ON THE ROAD WITH RALPH  
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Nader Fans Plan State-to-State Vote Swaps

To be able to vote their conscience but not spoil the election for Gore, Nader supporters have devised a clever new scheme for swapping votes on Election Day.
 
 
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James Ridgeway
Village Voice

Some followers of presidential candidate Ralph Nader are beginning to see him as another Mahatma Gandhi. In their view, it's not just good politics to vote for the consumer advocate, but a purifying act.

Yet with the race between George W. Bush and Al Gore remaining tight, Naderites have to choose between principles and practicality, because heavy voting for the Green Party candidate could usher in a conservative victory. To prevent that, Nader supporters have devised a new scheme for swapping votes on Election Day, one that resembles the trading of pollution credits.

As one Green leader put it, "It works like this: If you're in Illinois where the contest between Bush and Gore is tight, it's OK to vote for Gore if you can find someone in Texas, where Bush will win easily, to vote for Ralph." That way, you help to build a big Nader vote in the Lone Star State.

In Oregon, where the contest is close, lefty Dems worry themselves sick over being called spoilers for voting their consciences. There, the scheme works like this: An Oregon voter can go ahead and cast a ballot for Gore and still feel good, if he or she can find someone in neighboring Washington, where Gore will be an easy victor, to vote for Nader.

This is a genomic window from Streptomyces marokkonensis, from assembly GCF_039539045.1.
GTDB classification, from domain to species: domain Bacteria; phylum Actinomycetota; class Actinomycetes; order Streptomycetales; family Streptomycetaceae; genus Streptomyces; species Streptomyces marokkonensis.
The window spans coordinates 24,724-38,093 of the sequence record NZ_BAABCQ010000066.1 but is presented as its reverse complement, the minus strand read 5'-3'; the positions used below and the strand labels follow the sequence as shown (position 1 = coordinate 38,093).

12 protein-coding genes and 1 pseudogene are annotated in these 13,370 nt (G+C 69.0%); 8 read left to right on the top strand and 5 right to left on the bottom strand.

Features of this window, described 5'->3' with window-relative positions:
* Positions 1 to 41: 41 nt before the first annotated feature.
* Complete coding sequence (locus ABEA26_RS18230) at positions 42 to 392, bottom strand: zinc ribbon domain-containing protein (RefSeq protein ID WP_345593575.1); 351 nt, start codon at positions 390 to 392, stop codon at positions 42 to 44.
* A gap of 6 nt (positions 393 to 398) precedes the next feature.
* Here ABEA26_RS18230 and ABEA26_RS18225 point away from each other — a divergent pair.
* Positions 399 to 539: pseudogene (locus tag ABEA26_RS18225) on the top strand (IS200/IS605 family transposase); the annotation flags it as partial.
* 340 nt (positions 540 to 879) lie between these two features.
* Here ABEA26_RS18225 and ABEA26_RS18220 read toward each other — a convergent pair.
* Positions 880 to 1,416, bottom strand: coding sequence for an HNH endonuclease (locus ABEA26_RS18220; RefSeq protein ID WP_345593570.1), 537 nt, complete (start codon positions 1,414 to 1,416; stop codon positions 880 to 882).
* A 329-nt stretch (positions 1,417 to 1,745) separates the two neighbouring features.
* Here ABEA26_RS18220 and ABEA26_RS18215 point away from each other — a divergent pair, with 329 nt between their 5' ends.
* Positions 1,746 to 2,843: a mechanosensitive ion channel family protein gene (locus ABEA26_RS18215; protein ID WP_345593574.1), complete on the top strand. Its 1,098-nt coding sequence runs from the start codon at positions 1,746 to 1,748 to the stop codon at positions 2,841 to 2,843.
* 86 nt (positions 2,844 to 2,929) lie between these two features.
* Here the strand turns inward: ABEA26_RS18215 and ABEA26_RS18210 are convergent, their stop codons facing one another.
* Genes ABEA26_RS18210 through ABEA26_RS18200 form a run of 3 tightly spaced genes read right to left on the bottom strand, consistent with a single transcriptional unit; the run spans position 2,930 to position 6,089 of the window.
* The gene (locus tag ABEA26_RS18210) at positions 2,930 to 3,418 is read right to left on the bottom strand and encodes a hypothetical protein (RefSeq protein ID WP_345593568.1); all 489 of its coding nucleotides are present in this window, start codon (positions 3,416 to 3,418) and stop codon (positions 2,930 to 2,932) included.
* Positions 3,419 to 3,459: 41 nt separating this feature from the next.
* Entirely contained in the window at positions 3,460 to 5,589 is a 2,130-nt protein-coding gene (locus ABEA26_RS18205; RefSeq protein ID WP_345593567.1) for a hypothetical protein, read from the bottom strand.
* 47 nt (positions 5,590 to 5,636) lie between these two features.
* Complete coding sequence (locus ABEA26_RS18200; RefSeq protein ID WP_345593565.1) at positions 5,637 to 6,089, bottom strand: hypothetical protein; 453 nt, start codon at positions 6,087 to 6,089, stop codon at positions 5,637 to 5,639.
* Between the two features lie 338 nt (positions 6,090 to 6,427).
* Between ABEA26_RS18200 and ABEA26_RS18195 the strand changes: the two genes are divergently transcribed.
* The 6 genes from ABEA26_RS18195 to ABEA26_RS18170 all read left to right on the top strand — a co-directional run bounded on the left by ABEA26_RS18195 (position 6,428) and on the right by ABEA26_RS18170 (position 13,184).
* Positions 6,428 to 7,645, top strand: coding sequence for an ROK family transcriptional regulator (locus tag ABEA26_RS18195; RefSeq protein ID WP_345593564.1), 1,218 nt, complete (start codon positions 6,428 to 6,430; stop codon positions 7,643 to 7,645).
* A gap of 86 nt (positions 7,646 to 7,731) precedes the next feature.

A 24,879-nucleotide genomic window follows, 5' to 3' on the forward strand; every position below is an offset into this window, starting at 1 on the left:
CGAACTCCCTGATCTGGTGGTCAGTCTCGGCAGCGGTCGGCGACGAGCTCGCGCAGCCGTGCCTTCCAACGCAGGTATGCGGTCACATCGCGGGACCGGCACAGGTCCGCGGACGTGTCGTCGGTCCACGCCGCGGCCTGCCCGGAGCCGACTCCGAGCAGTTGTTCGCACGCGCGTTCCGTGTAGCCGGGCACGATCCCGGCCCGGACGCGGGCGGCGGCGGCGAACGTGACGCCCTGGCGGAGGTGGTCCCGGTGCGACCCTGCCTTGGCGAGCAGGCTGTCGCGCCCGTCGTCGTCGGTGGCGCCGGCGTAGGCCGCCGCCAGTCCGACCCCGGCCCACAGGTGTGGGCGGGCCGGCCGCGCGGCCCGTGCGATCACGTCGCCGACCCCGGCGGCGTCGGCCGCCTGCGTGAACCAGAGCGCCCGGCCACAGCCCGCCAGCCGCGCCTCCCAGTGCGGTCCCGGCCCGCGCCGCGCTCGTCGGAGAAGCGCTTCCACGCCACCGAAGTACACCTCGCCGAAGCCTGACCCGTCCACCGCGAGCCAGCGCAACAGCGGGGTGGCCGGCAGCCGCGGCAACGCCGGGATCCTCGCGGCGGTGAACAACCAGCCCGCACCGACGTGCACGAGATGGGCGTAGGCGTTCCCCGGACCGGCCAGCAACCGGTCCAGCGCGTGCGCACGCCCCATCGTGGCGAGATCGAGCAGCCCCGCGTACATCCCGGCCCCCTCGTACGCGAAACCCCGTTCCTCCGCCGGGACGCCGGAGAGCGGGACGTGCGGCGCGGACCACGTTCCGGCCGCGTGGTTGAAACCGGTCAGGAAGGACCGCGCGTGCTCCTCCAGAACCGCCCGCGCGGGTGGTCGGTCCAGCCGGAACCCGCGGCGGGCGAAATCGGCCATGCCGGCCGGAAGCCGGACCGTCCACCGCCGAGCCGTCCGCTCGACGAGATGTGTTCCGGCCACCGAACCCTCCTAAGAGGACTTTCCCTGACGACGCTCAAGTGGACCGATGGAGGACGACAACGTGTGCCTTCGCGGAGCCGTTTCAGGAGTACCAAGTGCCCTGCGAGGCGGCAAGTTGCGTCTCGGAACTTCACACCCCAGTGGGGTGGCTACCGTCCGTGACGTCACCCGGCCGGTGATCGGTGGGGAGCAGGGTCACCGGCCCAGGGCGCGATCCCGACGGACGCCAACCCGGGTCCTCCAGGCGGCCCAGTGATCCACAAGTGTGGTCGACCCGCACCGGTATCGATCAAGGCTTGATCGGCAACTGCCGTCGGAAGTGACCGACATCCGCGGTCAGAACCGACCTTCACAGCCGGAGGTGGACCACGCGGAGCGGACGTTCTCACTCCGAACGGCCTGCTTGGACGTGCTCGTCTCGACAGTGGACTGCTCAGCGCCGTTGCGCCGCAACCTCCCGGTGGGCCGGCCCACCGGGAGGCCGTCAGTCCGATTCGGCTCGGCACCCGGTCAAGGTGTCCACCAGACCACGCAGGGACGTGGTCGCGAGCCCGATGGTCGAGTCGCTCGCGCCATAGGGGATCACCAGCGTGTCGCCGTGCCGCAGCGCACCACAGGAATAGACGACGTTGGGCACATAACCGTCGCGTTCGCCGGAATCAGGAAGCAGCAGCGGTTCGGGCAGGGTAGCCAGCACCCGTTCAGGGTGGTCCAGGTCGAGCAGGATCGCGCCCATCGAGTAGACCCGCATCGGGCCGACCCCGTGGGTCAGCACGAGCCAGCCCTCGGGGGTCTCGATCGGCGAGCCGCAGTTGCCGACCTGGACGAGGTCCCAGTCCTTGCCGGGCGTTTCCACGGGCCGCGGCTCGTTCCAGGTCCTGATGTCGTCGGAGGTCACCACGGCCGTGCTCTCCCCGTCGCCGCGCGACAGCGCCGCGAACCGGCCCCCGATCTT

Another scenario has people actively pairing votes. Take, for example, two individuals who hold Nader in high esteem but think it's silly to waste a vote on him when they might actually affect the two-way battle between Al and Shrub. The man who abhors Bush so much he'd vote for Gore pairs with the woman who detests Gore so much she'd vote for Bush. Instead, both people vote for Ralph and feel great.

As the election nears, the always shaky liaison between the Green Party and Naderites has grown more tenuous than ever, with state Green chapters lusting after money from Nader's superrallies. Part of the Greens' original deal with Nader called for him to visit local party headquarters to help them fundraise and build their organizations. A Nader spokesman said money collected at the $10-per-person rallies will go to help finance the campaign.

Lockstep support for Nader has slipped particularly among environmentalists out West, where he is jokingly referred to as "the Gus Hall of the Greens," after the stolid American Communist Party leader.

Scraping rock bottom in the polls but buoyed by turnouts of more than 10,000 at superrallies in Portland, Minneapolis, and Seattle, Ralph Nader heads to Boston's Fleet Center Sunday for a rally two days before trying to gate-crash—with Phil Donahue in tow—the presidential debate between Bush and Gore Tuesday night. Nader supporters are planning demonstrations outside the event, which is being held at the University of Massachusetts in Boston.